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CDC Contradicts Studies on Vaccine Immunity

(AP Photo/David Goldman, File)

Bless the CDC’s hearts. They’re so fully invested in the mantra of “everybody must get vaxxed” that now they’re trying extra hard to demonstrate just how effective the shots are. The trouble with that strategy is that those pesky facts can get in the way.

Last week, the CDC published an “early release” study, which I guess is the scientific version of a sneak preview, that purports to show that vaccine-produced immunity is more effective than natural immunity. The release concludes with:

In this U.S.-based epidemiologic analysis of patients hospitalized with COVID-19–like illness whose previous infection or vaccination occurred 90–179 days earlier, vaccine-induced immunity was more protective than infection-induced immunity against laboratory-confirmed COVID-19, including during a period of Delta variant predominance. All eligible persons should be vaccinated against COVID-19 as soon as possible, including unvaccinated persons previously infected with SARS-CoV-2.

It’s practically breathless: “You gotta get the shot NOW, even if you’ve already had COVID!”

The experts are saying that this study is disingenuous because of the statistical analysis the CDC used. Dr. Martin Kulldorff, one of the leading lights in the fight against vaccine propaganda, pointed out the statistical error when he tweeted, “This @CDCgov study in @CDCMMWR has a major statistical flaw, and the 5x conclusion is wrong. It implicitly assumes that hospitalized respiratory patients are representative of the population, which they are not. Trying to connect with authors.”

Reporter Alex Berenson says that the CDC’s findings contradict an Israeli study because the CDC used “magical statistical analysis” to reach their conclusion.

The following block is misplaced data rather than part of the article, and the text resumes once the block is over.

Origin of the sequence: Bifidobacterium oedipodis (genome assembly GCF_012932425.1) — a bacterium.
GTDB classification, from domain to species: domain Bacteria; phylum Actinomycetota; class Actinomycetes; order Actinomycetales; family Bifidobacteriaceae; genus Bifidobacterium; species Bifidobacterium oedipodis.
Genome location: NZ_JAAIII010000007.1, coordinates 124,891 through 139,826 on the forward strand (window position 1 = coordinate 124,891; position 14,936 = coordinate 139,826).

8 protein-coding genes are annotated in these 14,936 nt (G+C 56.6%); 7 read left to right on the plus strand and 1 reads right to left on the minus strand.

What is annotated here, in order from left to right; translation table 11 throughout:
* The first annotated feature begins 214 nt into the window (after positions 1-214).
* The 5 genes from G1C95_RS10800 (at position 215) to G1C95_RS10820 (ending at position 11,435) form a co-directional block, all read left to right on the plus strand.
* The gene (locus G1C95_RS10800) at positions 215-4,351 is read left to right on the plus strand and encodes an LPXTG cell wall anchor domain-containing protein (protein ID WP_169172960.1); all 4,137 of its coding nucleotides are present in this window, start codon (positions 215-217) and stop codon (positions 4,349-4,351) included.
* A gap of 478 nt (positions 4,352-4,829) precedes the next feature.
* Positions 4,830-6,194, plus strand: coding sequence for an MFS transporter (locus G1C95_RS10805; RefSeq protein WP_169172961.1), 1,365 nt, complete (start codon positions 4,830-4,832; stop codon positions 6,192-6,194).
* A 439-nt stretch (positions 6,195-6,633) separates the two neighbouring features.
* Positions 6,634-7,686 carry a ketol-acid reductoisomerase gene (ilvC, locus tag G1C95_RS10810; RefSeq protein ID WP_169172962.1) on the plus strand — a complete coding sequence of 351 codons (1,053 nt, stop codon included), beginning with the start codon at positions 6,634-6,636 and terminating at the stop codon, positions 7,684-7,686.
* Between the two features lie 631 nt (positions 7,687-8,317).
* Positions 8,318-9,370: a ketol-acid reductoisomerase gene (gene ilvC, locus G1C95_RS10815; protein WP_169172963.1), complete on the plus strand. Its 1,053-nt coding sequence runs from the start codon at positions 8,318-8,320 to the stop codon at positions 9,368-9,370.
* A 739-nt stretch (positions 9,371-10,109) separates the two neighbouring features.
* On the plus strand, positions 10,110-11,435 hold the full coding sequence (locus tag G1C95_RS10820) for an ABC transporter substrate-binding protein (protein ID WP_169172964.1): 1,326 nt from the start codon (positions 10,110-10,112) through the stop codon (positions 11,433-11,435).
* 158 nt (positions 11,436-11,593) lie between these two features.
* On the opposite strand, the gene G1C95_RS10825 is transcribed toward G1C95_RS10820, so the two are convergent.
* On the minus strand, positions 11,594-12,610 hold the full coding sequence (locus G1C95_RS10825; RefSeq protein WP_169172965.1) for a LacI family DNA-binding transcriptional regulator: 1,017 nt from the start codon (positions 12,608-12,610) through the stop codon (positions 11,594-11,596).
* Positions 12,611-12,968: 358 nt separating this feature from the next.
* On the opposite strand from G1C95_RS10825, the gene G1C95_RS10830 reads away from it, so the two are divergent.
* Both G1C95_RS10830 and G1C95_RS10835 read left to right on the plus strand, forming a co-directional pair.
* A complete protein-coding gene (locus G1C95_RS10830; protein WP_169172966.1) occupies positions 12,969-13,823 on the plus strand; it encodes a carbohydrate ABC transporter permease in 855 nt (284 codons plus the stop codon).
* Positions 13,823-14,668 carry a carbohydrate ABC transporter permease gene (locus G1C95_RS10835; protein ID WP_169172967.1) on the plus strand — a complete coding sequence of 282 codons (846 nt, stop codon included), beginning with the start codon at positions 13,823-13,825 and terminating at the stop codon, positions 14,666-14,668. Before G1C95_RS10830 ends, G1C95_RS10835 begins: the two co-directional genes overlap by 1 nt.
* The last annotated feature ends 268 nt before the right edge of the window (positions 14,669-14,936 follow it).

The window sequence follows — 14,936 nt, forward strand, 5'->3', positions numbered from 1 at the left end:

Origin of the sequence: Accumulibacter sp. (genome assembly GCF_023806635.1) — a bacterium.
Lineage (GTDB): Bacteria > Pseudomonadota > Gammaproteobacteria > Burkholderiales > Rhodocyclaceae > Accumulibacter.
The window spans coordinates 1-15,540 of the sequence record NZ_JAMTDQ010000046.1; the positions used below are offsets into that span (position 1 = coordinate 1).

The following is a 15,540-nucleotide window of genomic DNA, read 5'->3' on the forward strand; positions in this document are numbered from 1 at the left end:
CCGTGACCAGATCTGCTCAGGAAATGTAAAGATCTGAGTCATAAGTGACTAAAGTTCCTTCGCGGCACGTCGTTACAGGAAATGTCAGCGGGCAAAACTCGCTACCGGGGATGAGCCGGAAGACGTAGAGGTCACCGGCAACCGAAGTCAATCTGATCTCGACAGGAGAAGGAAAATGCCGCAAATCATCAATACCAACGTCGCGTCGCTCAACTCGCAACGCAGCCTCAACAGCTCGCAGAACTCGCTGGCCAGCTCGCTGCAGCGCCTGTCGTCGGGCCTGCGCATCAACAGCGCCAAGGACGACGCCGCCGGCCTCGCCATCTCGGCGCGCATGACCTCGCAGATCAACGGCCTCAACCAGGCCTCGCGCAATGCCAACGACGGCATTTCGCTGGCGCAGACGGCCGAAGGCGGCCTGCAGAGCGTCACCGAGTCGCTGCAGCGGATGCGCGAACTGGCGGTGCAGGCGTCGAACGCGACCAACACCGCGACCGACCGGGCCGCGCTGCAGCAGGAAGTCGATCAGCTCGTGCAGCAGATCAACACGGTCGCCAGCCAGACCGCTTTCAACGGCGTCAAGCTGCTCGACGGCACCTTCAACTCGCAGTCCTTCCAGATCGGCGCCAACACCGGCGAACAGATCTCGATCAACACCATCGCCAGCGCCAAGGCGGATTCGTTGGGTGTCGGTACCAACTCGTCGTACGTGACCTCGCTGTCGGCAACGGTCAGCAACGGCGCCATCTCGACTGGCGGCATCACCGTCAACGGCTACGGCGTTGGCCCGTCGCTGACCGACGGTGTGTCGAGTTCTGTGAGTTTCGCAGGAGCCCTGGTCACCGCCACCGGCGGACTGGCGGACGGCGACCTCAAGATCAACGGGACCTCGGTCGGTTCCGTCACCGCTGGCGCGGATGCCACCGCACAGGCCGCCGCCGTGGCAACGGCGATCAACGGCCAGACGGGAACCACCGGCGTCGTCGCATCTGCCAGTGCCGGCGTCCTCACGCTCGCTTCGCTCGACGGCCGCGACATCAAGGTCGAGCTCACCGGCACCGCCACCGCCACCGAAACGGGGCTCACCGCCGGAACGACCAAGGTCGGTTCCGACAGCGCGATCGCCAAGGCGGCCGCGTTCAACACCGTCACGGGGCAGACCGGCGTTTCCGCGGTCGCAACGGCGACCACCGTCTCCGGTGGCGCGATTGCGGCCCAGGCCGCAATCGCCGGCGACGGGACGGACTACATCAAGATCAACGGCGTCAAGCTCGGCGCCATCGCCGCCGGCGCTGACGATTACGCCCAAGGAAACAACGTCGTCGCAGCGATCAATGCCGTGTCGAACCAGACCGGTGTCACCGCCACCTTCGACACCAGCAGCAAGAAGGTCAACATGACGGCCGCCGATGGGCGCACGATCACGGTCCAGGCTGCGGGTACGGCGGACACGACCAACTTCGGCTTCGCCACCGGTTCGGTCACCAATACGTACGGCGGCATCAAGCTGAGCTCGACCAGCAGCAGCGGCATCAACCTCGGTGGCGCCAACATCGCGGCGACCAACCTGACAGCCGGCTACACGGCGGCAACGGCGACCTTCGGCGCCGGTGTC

Berenson writes:

Well, the Israeli study drew on a meaningful dataset in a meaningful way to reach meaningful conclusions. It counted infections (and hospitalizations) in a large group of previously infected people against an equally large and balanced group of vaccinated people, then made moderate adjustments for clearly defined risk factors.

It found that vaccinated people were 13 times as likely to be infected – and 7 times as likely to be hospitalized – as unvaccinated people with natural immunity.

In contrast – how do I put this politely? – the CDC study is meaningless gibberish that would never have been published if the agency did not face huge political pressure to get people vaccinated.

Read Berenson’s article for a deeper dive into the statistical funny business the CDC study relies on. Let’s just say that Simone Biles might be jealous of the statistical gymnastics in the study.

Berenson also points out some inconvenient truths in the study data:

Interestingly, the number of hospitalized people with natural immunity actually fell sharply over the summer, as Delta took off. About 14 people per month were hospitalized in the winter and spring, compared to six per month from June through August. (Remember, this is a large sample, with hospitals in nine states.)

But the number of VACCINATED people being hospitalized soared – from about three a month during the spring to more than 100 a month during the Delta period. These vaccinated people still were less than 180 days from their second dose, so they should have been at or near maximum immunity – suggesting that Delta, and not the time effect, played an important role in the loss of protection the vaccine offered.

Wow. That’s brutal.

Related: The CDC Wants to Ruin Your Holidays (Again)

Last week, attorney Jenin Younes even pointed out that the CDC has contradicted its own earlier analysis of natural immunity vs. vaccine immunity.

Y’all, I’m no statistician or medical expert, but it’s pretty easy to see that the CDC has gone whole hog in pushing the get-the-vaccine narrative. And when you’re fully invested in a narrative, why let the facts get in the way? What’s especially sad is that too many people have had to suffer for the sake of a narrative.

I’m also no prophet, but I believe that future generations will look back at how the CDC and other government agencies handled this pandemic and shake their heads.